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Man Booker for Achebe

WINNER: Chinua Achebe.

WINNER: Chinua Achebe.   | Photo Credit: FILE PHOTO: AP

Nigerian writer wins the international prize for fiction

LONDON: Nigerian novelist Chinua Achebe won the 2007 Man Booker International Prize for fiction on Wednesday, beating nominees including Salman Rushdie, Doris Lessing, Philip Roth, Margaret Atwood and Ian McEwan.

The £60,000 prize is awarded once every two years for a body of fiction.

Achebe, 76, has written more than 20 books including novels, short stories, essays and poetry. But he is best known for his first novel Things Fall Apart (1958), and for another published more than 30 years later, Anthills of the Savannah.

"Chinua Achebe's early work made him the father of modern African literature as an integral part of world literature," said novelist Nadine Gordimer, one of the three judges for the award.

"In Things Fall Apart and his other fiction set in Nigeria, Chinua Achebe inaugurated the modern African novel," said another judge, academic Elaine Showalter. "He also illuminated the path for writers around the world seeking new words and forms for new realities and societies. We honor his literary example and achievements," she said.

The third judge was novelist Colm Toibin.

Focus on Africa

Achebe's work centres on African politics, the way Africa and Africans are depicted in the West and the effects of colonisation on African societies.

In all, 15 writers from Canada, Britain, the United States, Australia, Ireland, France, Israel, Mexico, Nigeria and the Netherlands were short-listed for the 2007 Man Booker International Prize for fiction award.

In addition to Achebe, the contenders included three Canadians Atwood, Michael Ondaatje and short-story writer Alice Munro and two Americans, Roth and Don DeLillo.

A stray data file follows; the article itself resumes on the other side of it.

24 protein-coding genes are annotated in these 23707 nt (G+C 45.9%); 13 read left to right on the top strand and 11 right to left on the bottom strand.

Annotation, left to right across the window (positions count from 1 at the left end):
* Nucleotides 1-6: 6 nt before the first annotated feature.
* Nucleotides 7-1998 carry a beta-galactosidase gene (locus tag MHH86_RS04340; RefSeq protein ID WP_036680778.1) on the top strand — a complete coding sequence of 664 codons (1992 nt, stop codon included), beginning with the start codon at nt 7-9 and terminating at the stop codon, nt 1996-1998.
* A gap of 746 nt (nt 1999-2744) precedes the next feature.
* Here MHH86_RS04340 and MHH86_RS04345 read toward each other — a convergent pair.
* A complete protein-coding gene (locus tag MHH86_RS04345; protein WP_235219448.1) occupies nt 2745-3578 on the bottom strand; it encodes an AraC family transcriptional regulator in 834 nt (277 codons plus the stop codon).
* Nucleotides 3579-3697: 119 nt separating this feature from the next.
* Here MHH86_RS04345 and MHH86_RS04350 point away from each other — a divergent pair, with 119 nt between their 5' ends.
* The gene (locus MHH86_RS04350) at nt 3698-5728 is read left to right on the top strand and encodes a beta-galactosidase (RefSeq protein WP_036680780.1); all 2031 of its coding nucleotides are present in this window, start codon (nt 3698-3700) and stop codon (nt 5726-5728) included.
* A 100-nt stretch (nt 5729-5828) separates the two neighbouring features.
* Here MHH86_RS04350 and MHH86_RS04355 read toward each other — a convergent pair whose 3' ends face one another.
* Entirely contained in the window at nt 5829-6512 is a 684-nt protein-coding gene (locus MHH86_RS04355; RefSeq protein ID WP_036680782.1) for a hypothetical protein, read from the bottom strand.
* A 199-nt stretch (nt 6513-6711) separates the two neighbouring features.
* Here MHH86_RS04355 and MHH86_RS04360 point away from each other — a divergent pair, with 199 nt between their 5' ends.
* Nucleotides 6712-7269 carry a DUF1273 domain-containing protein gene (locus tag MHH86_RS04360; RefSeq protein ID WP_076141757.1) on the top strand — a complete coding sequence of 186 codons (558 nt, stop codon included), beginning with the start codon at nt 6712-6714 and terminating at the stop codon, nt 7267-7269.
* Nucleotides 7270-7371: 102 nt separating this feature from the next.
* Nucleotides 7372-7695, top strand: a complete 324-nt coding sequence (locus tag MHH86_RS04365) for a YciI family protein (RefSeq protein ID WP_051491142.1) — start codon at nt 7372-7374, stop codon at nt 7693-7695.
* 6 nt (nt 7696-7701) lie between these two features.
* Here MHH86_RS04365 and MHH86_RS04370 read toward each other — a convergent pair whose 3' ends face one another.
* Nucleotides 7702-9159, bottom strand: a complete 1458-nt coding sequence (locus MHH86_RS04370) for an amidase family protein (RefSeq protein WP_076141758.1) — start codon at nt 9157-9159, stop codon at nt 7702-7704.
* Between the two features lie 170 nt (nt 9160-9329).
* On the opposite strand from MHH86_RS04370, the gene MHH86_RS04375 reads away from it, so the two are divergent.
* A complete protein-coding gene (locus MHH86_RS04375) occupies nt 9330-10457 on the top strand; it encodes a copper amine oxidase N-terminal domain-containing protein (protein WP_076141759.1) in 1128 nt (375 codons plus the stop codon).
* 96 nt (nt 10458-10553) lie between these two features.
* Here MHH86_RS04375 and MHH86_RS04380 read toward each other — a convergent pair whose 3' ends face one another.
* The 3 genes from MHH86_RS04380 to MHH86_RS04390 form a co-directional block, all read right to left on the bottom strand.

Also nominated were three Britons McEwan, Salman Rushdie and Doris Lessing Ireland's John Banville, Australia's Peter Carey, Mexico's Carlos Fuentes, Israel's Amos Oz, France's Michel Tournier and Dutch writer Harry Mulisch.

Launched in 2004 as a spin-off from Britain's prestigious Booker Prize awarded for a single novel by a writer from Britain, Ireland and the Commonwealth of former British colonies. The international trophy called the Man Booker International Prize, after its sponsor, the financial services conglomerate Man Group is awarded every two years to a living author who has published fiction in English or whose work has been translated into English.

Albanian writer Ismail Kadare won the inaugural prize in 2005.

Achebe will receive the prize on June 28 at a ceremony in Oxford.


The author began work with the Nigerian Broadcasting Company in Lagos in 1954 and also studied broadcasting at the British Broadcasting Corporation in London. During Nigeria's 1967-1970 civil war, Achebe's Ibo people of the eastern region tried to establish an independent Republic of Biafra, and Achebe tried to publicise the plight of his people.

Achebe is currently Professor of languages and literature at Bard College, New York. He has lectured in universities around the world.

In 2004, he refused to accept Nigeria's second highest honour, the Commander of the Federal Republic, to protest the state of affairs in his native country.

Nigeria held a presidential election in April that marked the first time one elected leader handed over power to another in a country plagued by military rule and dictators since gaining independence from Britain in 1960.

Achebe, who was paralysed from the waist down after a 1990 car accident, is married with four children.

Things Fall Apart has sold more than 10 million copies around the world and been translated into 50 languages, making Achebe the most translated African writer of all time.

Many African writers, including Chimamanda Ngozi Adichie, who won the Orange Prize for Fiction last week for Half of a Yellow Sun, have been inspired by his work. AP

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